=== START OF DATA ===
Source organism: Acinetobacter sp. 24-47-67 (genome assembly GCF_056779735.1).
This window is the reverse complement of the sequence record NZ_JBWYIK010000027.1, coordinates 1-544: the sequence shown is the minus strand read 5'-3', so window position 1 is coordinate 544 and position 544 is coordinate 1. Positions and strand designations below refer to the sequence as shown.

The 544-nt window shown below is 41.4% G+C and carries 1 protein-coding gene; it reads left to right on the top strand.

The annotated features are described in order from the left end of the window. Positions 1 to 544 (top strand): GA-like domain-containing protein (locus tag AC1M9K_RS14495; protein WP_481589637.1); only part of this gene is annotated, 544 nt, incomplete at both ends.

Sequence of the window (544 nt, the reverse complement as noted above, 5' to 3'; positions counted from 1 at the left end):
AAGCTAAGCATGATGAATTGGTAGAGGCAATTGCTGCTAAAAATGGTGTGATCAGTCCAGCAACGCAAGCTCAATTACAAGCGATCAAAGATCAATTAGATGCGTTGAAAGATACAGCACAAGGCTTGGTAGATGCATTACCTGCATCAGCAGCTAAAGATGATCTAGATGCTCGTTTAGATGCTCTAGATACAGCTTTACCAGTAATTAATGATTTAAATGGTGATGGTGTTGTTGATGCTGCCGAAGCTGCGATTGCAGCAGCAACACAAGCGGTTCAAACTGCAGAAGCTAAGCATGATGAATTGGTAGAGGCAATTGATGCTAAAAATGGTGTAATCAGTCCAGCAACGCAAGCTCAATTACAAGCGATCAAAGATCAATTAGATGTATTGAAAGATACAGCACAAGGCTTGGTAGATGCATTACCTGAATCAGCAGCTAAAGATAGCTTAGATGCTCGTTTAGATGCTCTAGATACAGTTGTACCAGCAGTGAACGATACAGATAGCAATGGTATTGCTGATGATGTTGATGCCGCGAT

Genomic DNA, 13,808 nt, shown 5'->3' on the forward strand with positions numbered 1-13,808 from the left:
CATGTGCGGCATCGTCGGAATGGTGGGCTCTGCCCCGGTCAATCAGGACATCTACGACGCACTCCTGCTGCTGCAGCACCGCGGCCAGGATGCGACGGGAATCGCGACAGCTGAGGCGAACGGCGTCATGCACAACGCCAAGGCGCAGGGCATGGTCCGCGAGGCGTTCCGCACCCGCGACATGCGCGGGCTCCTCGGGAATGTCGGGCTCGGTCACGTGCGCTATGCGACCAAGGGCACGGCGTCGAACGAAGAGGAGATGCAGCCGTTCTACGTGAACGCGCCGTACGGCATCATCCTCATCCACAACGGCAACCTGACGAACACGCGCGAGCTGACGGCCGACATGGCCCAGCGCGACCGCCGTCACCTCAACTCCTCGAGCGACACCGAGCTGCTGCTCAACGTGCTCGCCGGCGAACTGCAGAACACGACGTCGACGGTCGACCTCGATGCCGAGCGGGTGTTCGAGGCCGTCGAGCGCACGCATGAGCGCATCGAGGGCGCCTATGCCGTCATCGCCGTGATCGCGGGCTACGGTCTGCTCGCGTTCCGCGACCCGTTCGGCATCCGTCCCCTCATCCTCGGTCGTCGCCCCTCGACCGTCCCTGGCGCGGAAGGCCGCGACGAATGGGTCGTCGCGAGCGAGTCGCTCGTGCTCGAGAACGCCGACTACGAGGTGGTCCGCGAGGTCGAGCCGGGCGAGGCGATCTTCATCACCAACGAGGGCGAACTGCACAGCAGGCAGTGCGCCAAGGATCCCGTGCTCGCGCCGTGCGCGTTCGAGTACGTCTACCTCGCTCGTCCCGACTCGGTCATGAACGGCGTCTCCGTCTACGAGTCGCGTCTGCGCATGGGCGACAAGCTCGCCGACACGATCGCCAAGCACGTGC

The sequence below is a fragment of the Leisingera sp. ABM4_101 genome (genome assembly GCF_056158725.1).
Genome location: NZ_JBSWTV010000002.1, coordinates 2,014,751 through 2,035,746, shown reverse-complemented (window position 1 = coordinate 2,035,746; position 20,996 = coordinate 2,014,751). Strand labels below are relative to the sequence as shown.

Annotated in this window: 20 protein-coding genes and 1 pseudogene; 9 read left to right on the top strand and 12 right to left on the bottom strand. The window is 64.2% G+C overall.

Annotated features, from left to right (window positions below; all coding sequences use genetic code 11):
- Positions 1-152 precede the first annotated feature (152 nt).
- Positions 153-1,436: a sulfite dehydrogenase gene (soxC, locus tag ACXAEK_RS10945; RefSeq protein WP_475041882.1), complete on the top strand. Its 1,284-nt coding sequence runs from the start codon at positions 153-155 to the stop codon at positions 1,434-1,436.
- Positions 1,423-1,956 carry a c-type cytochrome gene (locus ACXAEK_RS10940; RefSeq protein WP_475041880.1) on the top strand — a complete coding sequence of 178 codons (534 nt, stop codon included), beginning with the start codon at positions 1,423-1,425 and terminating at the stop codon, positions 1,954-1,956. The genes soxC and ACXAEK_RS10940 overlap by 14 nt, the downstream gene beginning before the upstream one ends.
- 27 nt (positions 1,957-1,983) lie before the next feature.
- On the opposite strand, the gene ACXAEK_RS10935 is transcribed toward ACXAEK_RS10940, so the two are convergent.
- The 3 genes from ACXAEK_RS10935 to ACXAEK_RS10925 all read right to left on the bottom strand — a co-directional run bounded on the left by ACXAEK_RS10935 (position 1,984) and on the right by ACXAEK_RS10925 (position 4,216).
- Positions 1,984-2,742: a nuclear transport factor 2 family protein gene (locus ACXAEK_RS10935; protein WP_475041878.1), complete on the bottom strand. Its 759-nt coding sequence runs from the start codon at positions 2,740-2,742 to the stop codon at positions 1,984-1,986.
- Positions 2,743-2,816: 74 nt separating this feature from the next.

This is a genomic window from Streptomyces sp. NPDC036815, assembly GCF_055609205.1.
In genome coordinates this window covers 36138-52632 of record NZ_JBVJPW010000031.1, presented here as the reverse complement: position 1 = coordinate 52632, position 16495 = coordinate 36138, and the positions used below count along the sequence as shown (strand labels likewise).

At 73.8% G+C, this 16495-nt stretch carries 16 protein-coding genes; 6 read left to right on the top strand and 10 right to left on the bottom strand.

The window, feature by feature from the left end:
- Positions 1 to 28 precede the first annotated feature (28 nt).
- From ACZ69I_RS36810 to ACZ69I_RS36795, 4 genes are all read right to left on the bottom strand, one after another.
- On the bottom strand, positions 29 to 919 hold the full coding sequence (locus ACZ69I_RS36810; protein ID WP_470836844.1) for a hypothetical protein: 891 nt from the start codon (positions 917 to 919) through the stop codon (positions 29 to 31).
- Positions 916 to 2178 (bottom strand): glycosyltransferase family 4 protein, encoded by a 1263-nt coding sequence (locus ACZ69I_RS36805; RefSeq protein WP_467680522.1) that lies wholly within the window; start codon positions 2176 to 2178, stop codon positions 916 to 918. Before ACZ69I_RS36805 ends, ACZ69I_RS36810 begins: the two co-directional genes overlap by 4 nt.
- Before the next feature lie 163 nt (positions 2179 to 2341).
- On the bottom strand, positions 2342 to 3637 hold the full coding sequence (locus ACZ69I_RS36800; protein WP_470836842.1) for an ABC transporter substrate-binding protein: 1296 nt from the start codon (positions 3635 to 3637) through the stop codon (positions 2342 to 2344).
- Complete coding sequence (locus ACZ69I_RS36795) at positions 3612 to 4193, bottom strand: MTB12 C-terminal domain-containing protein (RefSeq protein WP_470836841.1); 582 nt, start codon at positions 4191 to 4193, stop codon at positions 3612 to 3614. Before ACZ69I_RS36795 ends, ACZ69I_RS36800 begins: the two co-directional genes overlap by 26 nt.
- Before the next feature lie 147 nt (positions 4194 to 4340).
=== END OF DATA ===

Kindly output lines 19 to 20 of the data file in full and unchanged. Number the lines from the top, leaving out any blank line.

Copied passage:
- Positions 1,984-2,742: a nuclear transport factor 2 family protein gene (locus ACXAEK_RS10935; protein WP_475041878.1), complete on the bottom strand. Its 759-nt coding sequence runs from the start codon at positions 2,740-2,742 to the stop codon at positions 1,984-1,986.
- Positions 2,743-2,816: 74 nt separating this feature from the next.